I AM dismayed by both the lazy conflation of asylum with economic migration and the faintly hysterical tone of letters characterising migrants as a threat.
There may indeed be legitimate questions to raise about the impact and realities of economic migration, but we need to be very careful that our facts are straight and our language is fair.
Any argument that portrays immigrants only as a burden but ignores other crucial causes of economic stress is myopic.
Above all we should distinguish economic migrants from refugees.
The question of accepting Syrian families to Malvern is one of our moral duty towards those unfortunate enough to have to apply for asylum beyond their home countries.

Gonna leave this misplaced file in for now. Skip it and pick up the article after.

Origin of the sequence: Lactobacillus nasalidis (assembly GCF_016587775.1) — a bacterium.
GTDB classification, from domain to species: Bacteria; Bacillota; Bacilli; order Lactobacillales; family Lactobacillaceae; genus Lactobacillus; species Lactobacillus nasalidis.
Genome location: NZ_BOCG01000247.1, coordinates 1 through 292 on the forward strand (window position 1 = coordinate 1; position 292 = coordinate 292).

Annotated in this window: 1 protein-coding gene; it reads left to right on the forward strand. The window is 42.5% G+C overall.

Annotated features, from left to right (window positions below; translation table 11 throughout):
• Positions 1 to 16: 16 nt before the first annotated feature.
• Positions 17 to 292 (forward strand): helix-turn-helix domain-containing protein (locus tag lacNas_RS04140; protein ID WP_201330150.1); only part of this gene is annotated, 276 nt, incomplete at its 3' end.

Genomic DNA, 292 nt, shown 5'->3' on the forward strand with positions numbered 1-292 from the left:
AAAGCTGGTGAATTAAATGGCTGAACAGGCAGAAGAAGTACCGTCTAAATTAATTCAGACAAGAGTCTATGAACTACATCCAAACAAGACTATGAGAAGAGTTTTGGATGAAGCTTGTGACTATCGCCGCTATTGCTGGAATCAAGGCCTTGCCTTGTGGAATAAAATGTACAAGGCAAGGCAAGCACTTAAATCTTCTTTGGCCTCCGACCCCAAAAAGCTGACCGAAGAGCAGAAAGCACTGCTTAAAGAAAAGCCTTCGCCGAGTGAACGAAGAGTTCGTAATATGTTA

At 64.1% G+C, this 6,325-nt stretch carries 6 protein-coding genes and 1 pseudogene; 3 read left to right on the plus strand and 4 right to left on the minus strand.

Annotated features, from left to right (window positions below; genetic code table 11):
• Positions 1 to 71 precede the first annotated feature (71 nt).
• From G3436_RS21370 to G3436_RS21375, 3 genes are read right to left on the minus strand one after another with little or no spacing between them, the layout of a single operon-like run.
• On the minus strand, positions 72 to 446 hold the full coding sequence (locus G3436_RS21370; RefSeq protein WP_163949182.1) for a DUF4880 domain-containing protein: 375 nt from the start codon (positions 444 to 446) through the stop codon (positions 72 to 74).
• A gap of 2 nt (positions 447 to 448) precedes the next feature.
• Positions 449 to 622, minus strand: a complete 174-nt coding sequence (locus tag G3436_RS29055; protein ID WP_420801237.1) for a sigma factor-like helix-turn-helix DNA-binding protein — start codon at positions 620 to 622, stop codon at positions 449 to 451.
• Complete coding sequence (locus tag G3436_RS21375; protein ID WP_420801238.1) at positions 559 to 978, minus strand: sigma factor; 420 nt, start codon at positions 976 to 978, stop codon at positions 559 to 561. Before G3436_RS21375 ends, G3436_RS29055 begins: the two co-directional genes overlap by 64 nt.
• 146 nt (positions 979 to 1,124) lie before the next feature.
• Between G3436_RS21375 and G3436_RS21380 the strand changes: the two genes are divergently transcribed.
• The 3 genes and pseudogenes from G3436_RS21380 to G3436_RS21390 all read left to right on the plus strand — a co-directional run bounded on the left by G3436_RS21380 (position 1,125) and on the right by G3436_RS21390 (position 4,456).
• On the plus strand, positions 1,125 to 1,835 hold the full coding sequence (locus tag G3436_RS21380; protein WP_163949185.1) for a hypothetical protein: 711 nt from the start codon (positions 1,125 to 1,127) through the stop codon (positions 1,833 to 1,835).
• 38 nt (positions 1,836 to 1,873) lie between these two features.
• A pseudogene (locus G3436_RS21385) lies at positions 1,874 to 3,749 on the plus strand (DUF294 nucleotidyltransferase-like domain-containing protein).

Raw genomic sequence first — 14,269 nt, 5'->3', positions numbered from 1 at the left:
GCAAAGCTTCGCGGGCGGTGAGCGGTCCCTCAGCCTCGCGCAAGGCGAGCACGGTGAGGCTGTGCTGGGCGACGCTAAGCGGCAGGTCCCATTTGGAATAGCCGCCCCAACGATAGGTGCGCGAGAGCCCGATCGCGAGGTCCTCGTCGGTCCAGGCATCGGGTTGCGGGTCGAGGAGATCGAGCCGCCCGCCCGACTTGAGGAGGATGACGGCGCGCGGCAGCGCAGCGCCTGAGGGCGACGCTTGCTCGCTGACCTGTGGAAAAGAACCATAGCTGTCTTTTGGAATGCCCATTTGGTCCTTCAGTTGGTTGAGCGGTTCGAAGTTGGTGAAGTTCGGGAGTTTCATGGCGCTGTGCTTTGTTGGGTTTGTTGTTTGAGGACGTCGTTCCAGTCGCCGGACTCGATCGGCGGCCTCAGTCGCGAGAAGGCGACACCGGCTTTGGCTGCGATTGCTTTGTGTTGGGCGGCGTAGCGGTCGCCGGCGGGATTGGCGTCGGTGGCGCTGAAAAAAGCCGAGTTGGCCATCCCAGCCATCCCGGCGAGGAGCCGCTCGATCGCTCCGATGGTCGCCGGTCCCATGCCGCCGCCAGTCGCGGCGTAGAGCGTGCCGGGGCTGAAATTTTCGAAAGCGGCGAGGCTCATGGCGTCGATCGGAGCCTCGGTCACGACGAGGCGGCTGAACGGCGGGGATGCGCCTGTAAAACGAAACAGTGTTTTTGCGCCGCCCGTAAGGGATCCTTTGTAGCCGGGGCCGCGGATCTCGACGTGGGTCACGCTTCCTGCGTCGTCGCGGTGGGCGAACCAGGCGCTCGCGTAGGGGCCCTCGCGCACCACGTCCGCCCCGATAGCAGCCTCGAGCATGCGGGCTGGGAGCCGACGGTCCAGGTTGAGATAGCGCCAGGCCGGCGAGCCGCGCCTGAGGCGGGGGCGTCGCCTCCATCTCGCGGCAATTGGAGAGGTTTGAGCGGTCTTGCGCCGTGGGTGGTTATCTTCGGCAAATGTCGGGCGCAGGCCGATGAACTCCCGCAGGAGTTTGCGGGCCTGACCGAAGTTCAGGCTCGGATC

Asylum seekers cannot be described as either opportunistic or parasitic.
We should remind ourselves of the appalling reality of the conditions they are fleeing from.
In 2014 the numbers of positive asylum decisions in Germany was 48,000, in Sweden 33,000, France and Italy 21,000 and the UK 14,000.
When it comes to asylum we are not shouldering a disproportionate weight.
I would be pleased to see the local community rally in support of this humanitarian gesture, and to provide the opportunity for a handful of displaced Syrian families to regain a productive livelihood until they can return home in the future, which I imagine must be their cherished hope.